Osteoporosis Vitamin Information

During menopause, decreased hormone levels can contribute to a deficiency in vitamins and minerals. Because some vitamins may interfere with certain medicines, before taking any vitamin or mineral supplements, talk with your health care practitioner about the effectiveness and viability of dietary supplementation for your situation.

Vitamin Information

Vitamin A: Necessary for normal bone remodeling. In people with a vitamin A deficiency, new bone forms faster than old bone can be removed and abnormal bone formation occurs. Milk, eggs and organ meat, especially liver, are good sources of vitamin A.

Vitamin B6: Necessary for the absorption of useful minerals from dietary calcium sources. Read meat, fish and poultry are sources of dietary vitamin B6.

Vitamin C: Promotes the formation of collagen, which is used in organic bone matrix formation, and aids in the synthesis of structural proteins found in bone. Well-known sources of vitamin C are citrus fruits; other sources include deep green leafy vegetables and potatoes. Vitamin C in fresh foods is destroyed by light, oxygen and heat. A vitamin C supplement can be added to a diet that does not meet the Recommended Daily Allowance (RDA) of 65 to 80 mg. Some sources recommend a daily intake of 500 to 1000 mg. Taking mega-doses of vitamin C is a controversial issue and should be discussed with your physician.

Vitamin D: Even a slight decrease in vitamin D can contribute to osteoporosis. Vitamin D enhances the uptake of calcium in the intestines thereby allowing more calcium to be available for deposition into bones. Women concerned about bone density and calcium supplements should ensure their intake of vitamin D is adequate. Egg yolks, liver and fortified milk are good dietary sources of vitamin D.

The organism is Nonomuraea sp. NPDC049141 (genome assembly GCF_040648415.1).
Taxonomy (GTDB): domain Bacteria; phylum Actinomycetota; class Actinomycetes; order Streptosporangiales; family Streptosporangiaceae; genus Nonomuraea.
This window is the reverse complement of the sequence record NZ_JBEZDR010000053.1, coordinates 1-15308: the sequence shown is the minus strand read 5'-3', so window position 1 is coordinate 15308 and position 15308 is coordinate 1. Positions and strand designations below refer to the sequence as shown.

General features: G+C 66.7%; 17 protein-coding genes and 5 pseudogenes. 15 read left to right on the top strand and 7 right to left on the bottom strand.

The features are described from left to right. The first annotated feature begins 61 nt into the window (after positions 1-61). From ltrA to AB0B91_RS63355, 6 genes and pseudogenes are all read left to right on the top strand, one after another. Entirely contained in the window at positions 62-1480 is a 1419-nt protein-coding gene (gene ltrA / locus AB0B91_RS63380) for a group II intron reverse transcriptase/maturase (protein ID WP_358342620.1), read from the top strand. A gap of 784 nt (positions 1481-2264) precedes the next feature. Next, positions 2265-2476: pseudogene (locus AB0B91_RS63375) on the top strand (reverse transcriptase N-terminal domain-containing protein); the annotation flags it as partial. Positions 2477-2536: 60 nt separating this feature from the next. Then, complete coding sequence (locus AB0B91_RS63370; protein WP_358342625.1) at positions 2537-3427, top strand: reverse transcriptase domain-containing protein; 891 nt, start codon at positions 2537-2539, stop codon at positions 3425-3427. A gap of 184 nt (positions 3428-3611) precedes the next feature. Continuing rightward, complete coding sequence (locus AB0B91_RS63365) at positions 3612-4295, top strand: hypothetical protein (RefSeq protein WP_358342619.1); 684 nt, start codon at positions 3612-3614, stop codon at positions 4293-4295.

Normally, the kidney activates vitamin D from a precursor synthesized in the skin in a reaction involving sunlight. Reduced exposure to the sun can inadvertently contribute to vitamin D deficiency, with subsequent bone damage. Such conditions have been described, and are referred to as rickets when observed in children, and osteomalacia when observed in adults. When the cause of the deficiency is a poorly functioning kidney, the associated bone weakening is referred to as renal osteodystrophy.

The National Academy of Sciences recommends 200 to 400 international units (IU) per day of vitamin D. Women over seventy should take up to 600 IU. One good source of vitamin D is milk, which is often fortified with both vitamins D and A.

Vitamin K: Required for normal bone metabolism. The RDA of vitamin K for women is 65 micrograms a day. Vitamin K is found in green leafy vegetables (also good calcium sources), and many other foods. Research shows that women who take a sufficient daily amount of vitamin K are less likely to suffer hip fractures (Finn, 2000).


Alzubaidi, N.H., Chapin, H.L., Vanderhoof, V.H., Calis, K.A.